Poacher Turned Gamekeeper? Will Jim Bolger, the one-time master-poacher of worker’s rights, be able to transform himself, over the course of the coming months, into the incorruptible game-keeper of their interests?
“FAIR PAY AGREEMENTS” (FPA) are the final proof that Labour is evolving backwards into the Liberal Party. Predictably, National’s ignorance of its own country’s history has rendered it incapable of placing this latest example of Labour milksoppery into its proper context. Scott Simpson can witter-on all he likes about Jim Bolger (of whom more later) taking New Zealand back to the 1970s. A much more accurate historical invocation would be the 1890s. Or, if we’re being precise, 1894. That was the year the Liberal Government of Richard John Seddon passed the Industrial Conciliation and Arbitration Act (ICAA) – the true inspiration for Iain Lees-Galloway’s FPAs.
The ICCA empowered the state to bring employers and workers together for the purpose of establishing minimum rates-of-pay and working conditions across whole industries and occupations. If these could not be arrived at by negotiation, then binding arbitration was available from a special Arbitration Court. Crucially, unions and employer associations who submitted their disputes to the Court were forbidden from engaging in strikes or lockouts. These “awards” of the Arbitration Court spelled out the minimum standards workers could expect and prevented the employers’ competitors from initiating a ‘race to the bottom’ on wages and conditions.
The parallels with Labour’s proposed FPAs are obvious. What has yet to be established, however, is whether or not the advisory group headed by Bolger will incorporate a twenty-first century equivalent of the Arbitration Court into the new FPA machinery. Without such a mechanism, the negotiation of anything resembling a useful FPA will be next-to-impossible. Strikes and lockouts have already been ruled out of the process, so in the absence of a binding arbitration mechanism, negotiations between employers and unions could be prolonged indefinitely. Or, at the very least, until the National Party is re-elected and the legislation enabling FPAs repealed.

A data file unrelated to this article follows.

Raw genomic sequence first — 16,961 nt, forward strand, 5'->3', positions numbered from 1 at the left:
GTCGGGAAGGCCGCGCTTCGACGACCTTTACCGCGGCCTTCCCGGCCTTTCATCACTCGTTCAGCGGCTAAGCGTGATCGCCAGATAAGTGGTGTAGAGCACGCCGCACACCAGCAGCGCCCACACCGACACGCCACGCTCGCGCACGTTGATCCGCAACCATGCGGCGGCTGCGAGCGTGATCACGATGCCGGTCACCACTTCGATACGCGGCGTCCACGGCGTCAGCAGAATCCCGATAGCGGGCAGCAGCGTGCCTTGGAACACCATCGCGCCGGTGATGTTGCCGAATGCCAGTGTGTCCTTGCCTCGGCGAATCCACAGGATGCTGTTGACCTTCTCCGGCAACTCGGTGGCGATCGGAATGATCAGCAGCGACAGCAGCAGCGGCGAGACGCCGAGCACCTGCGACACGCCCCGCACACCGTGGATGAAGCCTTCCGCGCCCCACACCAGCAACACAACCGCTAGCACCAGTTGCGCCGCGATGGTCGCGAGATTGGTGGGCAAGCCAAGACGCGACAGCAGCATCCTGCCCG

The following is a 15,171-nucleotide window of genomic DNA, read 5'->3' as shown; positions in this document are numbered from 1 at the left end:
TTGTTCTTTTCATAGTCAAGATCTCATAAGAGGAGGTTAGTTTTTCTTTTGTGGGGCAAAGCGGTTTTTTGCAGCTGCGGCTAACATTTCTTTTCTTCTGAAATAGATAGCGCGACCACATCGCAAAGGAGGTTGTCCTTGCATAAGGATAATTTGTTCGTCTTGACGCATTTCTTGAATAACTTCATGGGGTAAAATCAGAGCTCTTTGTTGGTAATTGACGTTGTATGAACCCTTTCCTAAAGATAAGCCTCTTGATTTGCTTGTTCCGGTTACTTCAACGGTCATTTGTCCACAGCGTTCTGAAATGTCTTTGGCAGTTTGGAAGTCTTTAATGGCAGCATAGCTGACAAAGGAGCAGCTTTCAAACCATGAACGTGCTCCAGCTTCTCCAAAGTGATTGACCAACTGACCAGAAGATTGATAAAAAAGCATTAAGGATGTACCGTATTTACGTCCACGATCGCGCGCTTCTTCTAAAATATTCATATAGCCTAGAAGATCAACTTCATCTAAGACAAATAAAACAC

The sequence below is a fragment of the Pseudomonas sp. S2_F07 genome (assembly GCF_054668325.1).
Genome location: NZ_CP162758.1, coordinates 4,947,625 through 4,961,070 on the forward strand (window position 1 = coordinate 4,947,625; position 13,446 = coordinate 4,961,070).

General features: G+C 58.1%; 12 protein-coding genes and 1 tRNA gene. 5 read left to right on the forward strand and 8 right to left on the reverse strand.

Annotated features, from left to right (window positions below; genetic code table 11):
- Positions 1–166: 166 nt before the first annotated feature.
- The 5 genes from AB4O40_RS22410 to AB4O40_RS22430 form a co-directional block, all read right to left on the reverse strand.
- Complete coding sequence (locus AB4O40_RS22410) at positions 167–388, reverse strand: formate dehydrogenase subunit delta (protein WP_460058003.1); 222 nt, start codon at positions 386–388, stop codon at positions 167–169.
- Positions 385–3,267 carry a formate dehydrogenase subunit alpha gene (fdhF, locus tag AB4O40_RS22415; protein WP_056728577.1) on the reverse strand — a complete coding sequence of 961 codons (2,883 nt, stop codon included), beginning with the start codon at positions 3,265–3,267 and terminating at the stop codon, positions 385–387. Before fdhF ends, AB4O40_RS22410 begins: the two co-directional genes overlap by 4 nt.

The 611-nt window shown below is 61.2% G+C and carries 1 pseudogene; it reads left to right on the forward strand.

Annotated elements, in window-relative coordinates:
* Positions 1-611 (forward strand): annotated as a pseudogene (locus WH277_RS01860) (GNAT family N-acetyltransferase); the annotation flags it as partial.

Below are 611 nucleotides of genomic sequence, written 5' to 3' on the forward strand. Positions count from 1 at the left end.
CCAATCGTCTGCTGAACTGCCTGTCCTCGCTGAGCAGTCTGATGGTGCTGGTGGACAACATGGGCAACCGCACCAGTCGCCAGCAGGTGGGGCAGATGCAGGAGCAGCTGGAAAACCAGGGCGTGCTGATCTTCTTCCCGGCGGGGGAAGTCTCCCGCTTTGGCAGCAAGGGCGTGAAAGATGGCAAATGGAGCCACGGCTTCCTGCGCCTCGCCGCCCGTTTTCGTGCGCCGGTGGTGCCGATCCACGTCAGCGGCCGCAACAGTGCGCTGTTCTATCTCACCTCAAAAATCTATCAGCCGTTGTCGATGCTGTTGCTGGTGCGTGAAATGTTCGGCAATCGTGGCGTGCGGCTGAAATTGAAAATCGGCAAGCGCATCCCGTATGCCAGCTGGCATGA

This will be the true test of whether Bolger’s ‘road to Damascus’ conversion: from hard-line anti-union promoter of the Employment Contract’s Act, to conscience-stricken repudiator of neoliberalism and all its works; is genuine. With National’s workplace relations spokesperson, Scott Simpson, on record as promising to repeal all FPA-related legislation, any hopes Labour may have entertained of Bolger inspiring an outbreak of constructive bi-partisanship have already been dashed.
The best the Left can hope for now is that the one-time master-poacher of worker’s rights will, over the course of the coming months, transform himself into the incorruptible game-keeper of their interests.
This essay was originally posted on The Daily Blog of Wednesday, 6 June 2018.